World Wetlands Day is celebrated every year on February 2 since 1971. It draws public attention to the prominent role of wetlands in natural processes and human life, their vulnerability and the importance of their wise use. The theme in 2019 was the relationship between wetlands and climate change.

Climate change is a global environmental problem, which finds its expression in processes and phenomena unusual for humanity – the growth of the average annual temperature of our planet, the melting of glaciers, degradation of permafrost, rising sea levels, increasing the number of extreme weather events – hurricanes, tsunamis, droughts, forest and peat fires.

Climate change is associated with an increase in the concentration in the Earth’s atmosphere of so-called greenhouse gases — primarily carbon dioxide (СО2), as well as methane, nitrous oxide, and others — as a result of human activity. Since the beginning of the industrial era, the СО2 content in the atmosphere has increased by 40%. In 2015, world leaders signed the Paris Agreement – an international treaty to limit greenhouse gas emissions. The purpose of the agreement is to keep the growth of average temperature within 2°С over the course of the current century.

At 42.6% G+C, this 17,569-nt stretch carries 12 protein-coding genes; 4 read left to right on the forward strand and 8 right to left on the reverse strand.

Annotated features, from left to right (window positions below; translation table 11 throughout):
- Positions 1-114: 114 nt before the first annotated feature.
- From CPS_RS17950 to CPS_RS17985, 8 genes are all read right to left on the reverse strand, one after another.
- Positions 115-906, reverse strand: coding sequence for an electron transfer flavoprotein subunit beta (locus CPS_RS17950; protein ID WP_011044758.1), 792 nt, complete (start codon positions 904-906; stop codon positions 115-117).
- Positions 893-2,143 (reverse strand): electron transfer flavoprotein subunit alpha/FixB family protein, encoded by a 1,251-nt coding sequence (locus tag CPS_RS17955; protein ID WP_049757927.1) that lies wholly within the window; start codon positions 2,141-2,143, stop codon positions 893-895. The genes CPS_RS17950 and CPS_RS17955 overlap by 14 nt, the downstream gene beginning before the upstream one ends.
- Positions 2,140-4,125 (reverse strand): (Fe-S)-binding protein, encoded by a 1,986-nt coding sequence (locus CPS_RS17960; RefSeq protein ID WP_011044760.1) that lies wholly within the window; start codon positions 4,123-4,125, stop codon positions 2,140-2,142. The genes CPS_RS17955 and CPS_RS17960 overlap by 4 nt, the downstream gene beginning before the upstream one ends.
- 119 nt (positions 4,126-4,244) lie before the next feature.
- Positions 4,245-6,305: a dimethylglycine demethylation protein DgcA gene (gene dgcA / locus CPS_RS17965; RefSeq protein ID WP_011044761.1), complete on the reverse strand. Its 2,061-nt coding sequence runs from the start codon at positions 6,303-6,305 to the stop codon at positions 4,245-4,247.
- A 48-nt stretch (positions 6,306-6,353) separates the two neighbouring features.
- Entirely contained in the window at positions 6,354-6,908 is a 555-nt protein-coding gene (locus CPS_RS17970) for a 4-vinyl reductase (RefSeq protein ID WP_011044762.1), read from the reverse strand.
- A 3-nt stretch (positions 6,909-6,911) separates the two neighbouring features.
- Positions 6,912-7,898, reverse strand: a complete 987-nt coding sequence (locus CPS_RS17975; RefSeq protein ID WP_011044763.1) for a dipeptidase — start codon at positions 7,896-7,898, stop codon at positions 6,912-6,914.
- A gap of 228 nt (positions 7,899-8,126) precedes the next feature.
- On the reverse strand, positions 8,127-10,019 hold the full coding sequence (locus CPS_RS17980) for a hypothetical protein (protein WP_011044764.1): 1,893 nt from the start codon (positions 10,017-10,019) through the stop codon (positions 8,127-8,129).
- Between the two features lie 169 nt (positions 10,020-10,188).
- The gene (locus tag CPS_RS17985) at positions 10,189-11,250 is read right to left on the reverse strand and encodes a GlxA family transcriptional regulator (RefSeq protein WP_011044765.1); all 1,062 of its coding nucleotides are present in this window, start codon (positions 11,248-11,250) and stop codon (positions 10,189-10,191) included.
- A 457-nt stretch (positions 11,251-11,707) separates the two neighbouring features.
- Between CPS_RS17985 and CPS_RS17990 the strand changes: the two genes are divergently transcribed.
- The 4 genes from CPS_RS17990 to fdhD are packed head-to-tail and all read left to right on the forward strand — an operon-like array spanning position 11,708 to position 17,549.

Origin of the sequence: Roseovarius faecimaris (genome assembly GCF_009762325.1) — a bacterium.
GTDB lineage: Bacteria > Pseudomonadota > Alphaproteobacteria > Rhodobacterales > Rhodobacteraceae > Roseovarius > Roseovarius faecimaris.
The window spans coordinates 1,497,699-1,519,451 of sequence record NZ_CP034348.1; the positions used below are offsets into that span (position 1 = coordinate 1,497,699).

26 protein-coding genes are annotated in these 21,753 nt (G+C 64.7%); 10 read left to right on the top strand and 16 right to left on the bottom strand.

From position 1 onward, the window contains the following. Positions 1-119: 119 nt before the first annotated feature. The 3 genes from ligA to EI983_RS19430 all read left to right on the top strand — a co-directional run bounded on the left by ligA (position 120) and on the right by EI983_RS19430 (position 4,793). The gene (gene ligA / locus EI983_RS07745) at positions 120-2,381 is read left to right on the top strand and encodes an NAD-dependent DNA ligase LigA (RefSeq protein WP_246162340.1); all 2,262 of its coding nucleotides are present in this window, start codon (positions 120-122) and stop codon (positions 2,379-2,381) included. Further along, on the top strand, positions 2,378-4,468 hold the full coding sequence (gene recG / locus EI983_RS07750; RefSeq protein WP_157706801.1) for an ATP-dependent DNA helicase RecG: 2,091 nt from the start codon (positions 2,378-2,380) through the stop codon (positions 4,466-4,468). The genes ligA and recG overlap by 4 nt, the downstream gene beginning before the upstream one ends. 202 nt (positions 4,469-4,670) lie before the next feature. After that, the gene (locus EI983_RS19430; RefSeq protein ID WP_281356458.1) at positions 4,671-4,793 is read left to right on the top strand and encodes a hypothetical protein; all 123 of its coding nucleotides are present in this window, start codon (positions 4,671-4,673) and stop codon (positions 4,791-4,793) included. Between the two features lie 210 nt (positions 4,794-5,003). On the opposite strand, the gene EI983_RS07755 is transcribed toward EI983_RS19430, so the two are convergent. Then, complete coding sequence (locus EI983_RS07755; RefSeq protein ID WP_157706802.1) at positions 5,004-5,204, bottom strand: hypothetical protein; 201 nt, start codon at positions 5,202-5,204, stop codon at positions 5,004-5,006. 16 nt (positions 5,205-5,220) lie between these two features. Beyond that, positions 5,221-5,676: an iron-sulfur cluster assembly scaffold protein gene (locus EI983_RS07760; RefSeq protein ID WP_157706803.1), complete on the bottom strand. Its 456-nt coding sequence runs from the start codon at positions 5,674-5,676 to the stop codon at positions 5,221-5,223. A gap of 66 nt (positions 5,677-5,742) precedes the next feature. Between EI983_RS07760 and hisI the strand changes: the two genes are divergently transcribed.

To achieve this goal, it is necessary to include the conservation, restoration and sustainable use of wetlands in all existing strategic plans to combat climate change. Information materials collected by the Secretariat of the Ramsar Convention on the World Wetlands Day 2019 website www.worldwetlandsday.org convincingly demonstrate this.

The task of preserving wetlands is especially relevant for Russia – peatlands cover more than 8% of the country’s territory, and taking into account wetlands, their share is almost 20% of the area. Although most of the peatlands remained intact, in the European part of the country several million hectares of bogs were drained for peat extraction, agriculture and forestry. Drained and abandoned peatlands pose a serious threat of peat and forest fires. Forest fires of the extremely hot and dry summer of 2010 demonstrated how great the danger is. That season, most of European Russia was shrouded in smoke.

EthnoExpert is actively involved in solving this problem within the project “Restoring peatlands in Russia – for fire prevention and climate change mitigation”. This is one of the world’s largest projects for the ecological peatland ecosystem restoration. It represents significant scientific and practical value as a significant achievement in studying the role of peatlands in the global carbon cycle and in developing advanced technologies for restoring disturbed natural ecosystems. The work of the project has already led to the elimination of fires and a significant reduction of greenhouse gas emissions over a large area in central European Russia.